Professor Robert Wade responds to Martin Wolf’s recent article, “Liberalism triumphant and embattled”, for the Financial Times:
05 July 2019
Martin Wolf, in “Liberalism triumphant and embattled” (July 3), says: “Societies based on liberal ideas are the most successful in history,” He illustrates his column with a chart of countries placed by GDP per head on the vertical axis and a liberalism score on the other. Conclusion: “liberal societies tend to be rich and rich societies tend to be liberal”.
So countries’ relative prosperity depends (mostly) on their internal institutions, policies, and ideas, as the position of runners’ in a marathon depends on their internal capabilities. But this obfuscates how today’s rich liberal societies got that way. Most of them forged far ahead of the rest of the world on the back of slave systems, or colonial systems in which fledgling industrial activity in tropical colonies was deliberately snuffed out so that the technologically sophisticated activities would grow only in the metropolitan countries.
Today, similar relationships continue, without overt coercion.
As David Pilling has explained in these pages (“We all collude in exploiting commodity-rich nations”, November 29 2018), African producers of cashew nuts export them in-shell, and receive an income – from monopsonistic buyers — that keeps them on the margins of existence, while we graciously consume them at middle-class cocktail parties. The producers are not slaves, but they are in a power relationship not so different.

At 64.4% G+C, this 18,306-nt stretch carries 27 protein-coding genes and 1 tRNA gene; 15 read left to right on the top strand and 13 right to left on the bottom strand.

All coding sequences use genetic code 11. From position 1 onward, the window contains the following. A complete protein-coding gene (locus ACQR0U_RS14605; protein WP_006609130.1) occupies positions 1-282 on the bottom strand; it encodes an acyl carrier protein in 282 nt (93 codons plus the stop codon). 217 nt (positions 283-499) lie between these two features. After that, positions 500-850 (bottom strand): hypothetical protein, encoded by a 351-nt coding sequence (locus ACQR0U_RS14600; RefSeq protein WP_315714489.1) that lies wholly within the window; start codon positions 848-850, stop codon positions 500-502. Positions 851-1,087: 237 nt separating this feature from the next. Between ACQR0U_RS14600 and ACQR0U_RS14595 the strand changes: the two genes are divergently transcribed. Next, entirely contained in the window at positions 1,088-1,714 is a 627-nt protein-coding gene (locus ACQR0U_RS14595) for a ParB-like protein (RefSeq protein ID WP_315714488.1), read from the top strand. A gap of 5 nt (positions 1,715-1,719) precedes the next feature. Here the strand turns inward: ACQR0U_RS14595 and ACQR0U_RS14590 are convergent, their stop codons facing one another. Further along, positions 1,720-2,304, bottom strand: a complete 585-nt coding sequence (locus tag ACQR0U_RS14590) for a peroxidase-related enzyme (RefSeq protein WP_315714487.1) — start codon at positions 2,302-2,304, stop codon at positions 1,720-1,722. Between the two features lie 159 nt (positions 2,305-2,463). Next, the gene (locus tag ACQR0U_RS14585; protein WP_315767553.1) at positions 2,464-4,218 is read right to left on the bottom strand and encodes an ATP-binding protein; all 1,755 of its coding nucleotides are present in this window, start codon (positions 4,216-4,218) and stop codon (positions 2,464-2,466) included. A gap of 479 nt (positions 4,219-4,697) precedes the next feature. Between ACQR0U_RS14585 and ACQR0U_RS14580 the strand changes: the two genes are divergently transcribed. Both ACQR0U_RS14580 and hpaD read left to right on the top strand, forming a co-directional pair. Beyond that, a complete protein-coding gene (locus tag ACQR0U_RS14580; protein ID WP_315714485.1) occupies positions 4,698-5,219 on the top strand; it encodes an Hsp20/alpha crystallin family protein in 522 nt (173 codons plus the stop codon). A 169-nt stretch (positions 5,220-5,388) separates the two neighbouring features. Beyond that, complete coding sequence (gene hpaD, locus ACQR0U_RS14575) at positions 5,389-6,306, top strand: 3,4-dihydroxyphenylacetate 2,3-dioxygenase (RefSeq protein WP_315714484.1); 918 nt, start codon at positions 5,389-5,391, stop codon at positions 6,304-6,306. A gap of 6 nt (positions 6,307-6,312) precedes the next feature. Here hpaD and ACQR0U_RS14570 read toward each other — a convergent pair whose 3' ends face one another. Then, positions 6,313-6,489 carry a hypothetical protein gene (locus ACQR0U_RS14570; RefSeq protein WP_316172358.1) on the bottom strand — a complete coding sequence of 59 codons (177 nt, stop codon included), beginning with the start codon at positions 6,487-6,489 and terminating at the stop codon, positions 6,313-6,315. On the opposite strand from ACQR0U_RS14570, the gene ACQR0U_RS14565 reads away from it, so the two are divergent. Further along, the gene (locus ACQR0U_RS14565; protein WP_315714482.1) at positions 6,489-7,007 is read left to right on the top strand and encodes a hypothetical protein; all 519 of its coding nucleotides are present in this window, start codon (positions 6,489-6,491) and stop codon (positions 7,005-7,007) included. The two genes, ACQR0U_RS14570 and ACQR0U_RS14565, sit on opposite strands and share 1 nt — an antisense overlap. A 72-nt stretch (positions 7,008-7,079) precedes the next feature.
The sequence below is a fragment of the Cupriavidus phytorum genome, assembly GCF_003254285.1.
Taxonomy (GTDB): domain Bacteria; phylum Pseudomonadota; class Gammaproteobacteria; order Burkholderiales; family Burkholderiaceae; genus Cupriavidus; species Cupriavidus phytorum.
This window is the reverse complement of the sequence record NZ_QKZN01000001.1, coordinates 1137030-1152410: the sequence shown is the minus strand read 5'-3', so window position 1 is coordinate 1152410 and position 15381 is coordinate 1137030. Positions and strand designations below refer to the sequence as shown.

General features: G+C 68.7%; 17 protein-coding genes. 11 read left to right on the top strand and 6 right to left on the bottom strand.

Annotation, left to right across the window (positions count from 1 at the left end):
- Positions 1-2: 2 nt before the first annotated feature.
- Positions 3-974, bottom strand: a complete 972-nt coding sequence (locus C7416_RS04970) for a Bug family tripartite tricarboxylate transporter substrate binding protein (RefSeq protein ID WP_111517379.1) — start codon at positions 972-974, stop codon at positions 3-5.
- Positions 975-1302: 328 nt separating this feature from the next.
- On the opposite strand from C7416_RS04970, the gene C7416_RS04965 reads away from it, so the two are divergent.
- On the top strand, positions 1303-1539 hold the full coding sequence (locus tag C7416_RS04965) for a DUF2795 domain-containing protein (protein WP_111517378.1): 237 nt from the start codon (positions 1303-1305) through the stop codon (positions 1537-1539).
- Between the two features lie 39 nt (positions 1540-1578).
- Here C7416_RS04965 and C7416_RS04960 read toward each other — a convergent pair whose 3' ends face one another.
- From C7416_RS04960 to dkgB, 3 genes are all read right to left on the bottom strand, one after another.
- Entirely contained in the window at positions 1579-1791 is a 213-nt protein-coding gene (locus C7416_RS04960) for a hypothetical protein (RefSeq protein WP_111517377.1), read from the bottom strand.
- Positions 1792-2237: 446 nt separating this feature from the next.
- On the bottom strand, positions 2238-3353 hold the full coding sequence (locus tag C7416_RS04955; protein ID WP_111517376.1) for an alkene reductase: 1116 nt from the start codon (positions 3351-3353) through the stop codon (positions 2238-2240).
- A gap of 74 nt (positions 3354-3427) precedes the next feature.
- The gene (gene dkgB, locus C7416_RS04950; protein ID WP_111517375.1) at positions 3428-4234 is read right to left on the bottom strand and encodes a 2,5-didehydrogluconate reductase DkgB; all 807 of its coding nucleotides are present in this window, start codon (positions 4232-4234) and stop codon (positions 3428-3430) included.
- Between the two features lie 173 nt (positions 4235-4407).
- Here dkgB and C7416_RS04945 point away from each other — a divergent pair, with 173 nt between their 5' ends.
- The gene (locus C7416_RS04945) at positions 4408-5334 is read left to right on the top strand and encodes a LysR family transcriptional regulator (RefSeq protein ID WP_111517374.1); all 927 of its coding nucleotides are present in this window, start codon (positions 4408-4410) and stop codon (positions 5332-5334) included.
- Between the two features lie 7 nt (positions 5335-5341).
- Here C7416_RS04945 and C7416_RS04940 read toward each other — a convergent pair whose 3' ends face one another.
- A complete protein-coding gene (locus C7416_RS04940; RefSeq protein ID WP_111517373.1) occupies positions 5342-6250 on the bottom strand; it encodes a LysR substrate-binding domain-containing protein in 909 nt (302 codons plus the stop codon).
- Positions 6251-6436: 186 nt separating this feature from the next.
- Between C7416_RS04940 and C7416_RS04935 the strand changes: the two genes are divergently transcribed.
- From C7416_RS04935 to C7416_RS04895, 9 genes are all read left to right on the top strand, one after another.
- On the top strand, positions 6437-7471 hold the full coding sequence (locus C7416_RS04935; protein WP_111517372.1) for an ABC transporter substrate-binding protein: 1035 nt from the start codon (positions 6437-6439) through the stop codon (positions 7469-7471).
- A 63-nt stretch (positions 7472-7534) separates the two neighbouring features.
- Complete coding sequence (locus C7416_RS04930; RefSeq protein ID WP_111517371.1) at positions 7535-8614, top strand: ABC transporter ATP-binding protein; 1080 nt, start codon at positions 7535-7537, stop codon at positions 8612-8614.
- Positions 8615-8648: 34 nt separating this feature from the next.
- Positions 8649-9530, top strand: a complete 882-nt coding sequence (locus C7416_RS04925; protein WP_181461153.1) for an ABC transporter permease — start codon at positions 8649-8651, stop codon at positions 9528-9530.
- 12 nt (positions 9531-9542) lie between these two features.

The economist Yilmaz Akyuz* recently calculated that nine emerging economies in the G20 have been transferring, through the capital account, around 2.3 per cent of their combined GDP per year through 2000-2016, almost all to advanced countries, especially US, Japan, Germany, and the UK; and 2.7 per cent in 2016.
These and other net resource flows from the “periphery” help keep rich liberal societies that way. China, having engineered its way from periphery into the semi-core, has disrupted this system by means of a non-liberal developmental state helping its firms exploit the opportunities of a mostly liberal international economy. One of the big issues of the next several decades is whether today’s rich liberal societies can sustain their liberalism in the face of non-liberal competitors like China.
Robert H. Wade
Professor of Global Political Economy
Dept of International Development
London School of Economics, UK
*Akyuz, Y. 2018, “ External balance sheets of emerging economies: low-yielding assets, high-yielding liabilities”, WP 476, Political Economy Research Institute, University of Massachusetts Amherst.
Robert H. Wade is Professor of Political Economy at the London School of Economics.
This article was first published on the Financial Times.
The views expressed in this post are those of the author and in no way reflect those of the International Development LSE blog or the London School of Economics and Political Science.